Agility this week was all about pinwheel work. Molly set up a pinwheel of six jumps around an imaginary box and we worked with those for our entire hour together!
Once again our class just consisted of two teams, but different teams than last time. Rudy was the other dog in class this week and Poppy was gone—last week Poppy was in class while Rudy’s owner was co-chairing an obedience show at the Clackamas County Fairgrounds which required her presence from Friday through Sunday.
In the first pinwheel exercise, we were challenged to send our dog around all the jumps without crossing a certain invisible line at the end of each side. The jumps that had been placed past that line required us to reinforce the “out” command, driving the dog away from us to get a jump. Once each dog was successful we reversed course. This can expose a “weak side,” meaning the side (relative to the handler) where the dog isn’t performing as strong as on the other side.
Rudy went first, and Molly discovered that Rudy’s obedience side is his weak side. This meant he nailed the exercise going one way, but erred on the other. Rain did pretty well but it took us a couple of attempts to get the “out” just right. I’m not sure if I was cueing it too late or Rain needed a reminder since I was further back than usual (behind the line), but once we got it she did great on both sides.
While Rudy was working, Molly told his owner about a recent workshop she had attended with a noteworthy trainer. In the workshop, this trainer emphasized the importance of one’s tone of voice when working with a dog. Molly said that during this workshop, she became aware of her vocal tendencies. In class she was noticing how Rudy’s owner already had a great way of delivering commands. Assertive, not questioning, and not demanding. When I’m running alongside Rain I think I tend to just yell like the dickens, so I might start taking note of my own tendencies in order to improve them as well.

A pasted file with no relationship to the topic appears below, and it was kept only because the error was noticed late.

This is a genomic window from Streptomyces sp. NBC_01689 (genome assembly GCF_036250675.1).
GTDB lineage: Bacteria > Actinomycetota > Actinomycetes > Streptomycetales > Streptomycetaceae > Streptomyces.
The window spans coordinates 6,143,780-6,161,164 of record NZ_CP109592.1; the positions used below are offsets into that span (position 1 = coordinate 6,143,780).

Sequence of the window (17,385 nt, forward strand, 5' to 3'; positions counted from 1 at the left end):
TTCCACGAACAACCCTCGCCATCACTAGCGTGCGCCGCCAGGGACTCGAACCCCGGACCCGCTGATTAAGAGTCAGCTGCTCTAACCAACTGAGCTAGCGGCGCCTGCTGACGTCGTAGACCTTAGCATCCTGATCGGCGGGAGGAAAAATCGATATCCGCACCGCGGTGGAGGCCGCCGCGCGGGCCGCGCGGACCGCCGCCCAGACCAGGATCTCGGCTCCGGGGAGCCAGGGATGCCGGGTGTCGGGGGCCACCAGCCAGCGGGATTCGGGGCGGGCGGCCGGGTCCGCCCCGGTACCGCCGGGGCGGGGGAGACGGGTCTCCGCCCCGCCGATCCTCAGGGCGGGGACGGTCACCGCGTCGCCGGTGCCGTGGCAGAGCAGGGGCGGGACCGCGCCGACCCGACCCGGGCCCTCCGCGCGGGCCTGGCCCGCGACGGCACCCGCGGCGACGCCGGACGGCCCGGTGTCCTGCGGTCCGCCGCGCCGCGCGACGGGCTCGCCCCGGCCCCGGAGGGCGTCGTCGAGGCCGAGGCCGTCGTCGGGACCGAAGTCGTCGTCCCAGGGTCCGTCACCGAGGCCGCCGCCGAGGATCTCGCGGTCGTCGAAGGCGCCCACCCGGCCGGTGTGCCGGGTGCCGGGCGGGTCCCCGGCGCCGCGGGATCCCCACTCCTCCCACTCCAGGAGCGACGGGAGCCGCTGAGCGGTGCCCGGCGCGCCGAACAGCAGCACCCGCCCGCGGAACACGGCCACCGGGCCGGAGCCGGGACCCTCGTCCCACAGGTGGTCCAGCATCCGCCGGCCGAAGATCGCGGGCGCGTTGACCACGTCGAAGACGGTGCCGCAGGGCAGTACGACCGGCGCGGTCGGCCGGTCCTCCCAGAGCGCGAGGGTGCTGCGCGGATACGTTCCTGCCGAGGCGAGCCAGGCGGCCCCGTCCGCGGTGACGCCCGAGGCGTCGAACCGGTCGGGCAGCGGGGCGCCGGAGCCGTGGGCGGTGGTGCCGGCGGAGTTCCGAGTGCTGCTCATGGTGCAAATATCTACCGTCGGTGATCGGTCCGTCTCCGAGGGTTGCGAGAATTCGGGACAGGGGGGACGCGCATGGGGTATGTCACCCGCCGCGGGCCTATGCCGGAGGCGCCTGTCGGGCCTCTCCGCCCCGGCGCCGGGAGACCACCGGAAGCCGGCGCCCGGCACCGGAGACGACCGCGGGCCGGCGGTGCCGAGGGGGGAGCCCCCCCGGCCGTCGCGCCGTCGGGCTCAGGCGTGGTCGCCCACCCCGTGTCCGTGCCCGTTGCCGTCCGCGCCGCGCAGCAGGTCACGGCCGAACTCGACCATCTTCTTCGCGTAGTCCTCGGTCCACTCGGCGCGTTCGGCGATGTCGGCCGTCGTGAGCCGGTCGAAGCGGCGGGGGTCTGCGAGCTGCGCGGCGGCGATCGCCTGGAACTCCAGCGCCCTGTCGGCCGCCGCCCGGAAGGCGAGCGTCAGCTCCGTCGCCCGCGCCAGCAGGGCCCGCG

In the second exercise, we did a X-style pattern with the four main jumps. The goal was to send the dog and do a front cross (that is, you’re crossing their line of motion in front of them) before sending them to the next jump.
It doesn’t seem like doing two exercises with two dogs should take an hour of class time, does it? And yet in our new class, which is more advanced, we frequently slow down and really fine-tune what both dog and handler are doing. Which takes more time.
That said, I’m really glad that Rain and I made the leap to this new class time! It feels like we’re in the right class for our skill level, and it’s really nice to enjoy class when it’s light outside.
ONE MORE THING!
When we got to the park before class this week, the sign below was in the parking lot. It seems there are new efforts afoot to develop this lovely field. Now, from the sign it looks like they’re only proposing to add an Instagram filter, a dog, and a woman to the park. In our experience, that’s what the “before” should look like, because that’s what it’s like every time we visit. 🙂
But last year I found an iteration of plans for the park that included building some baseball diamonds and other facilities that might make the place much less dog-friendly. It looks like they’re holding a survey online through May 15th…even if you’re a future park visitor, perhaps you could speak up for keeping the site open for burning off canine energy through lots of space for off-leash fetching? Rain and I would sure appreciate it.
Rain would also appreciate your help in saving one of her favorite mud puddles from being filled in…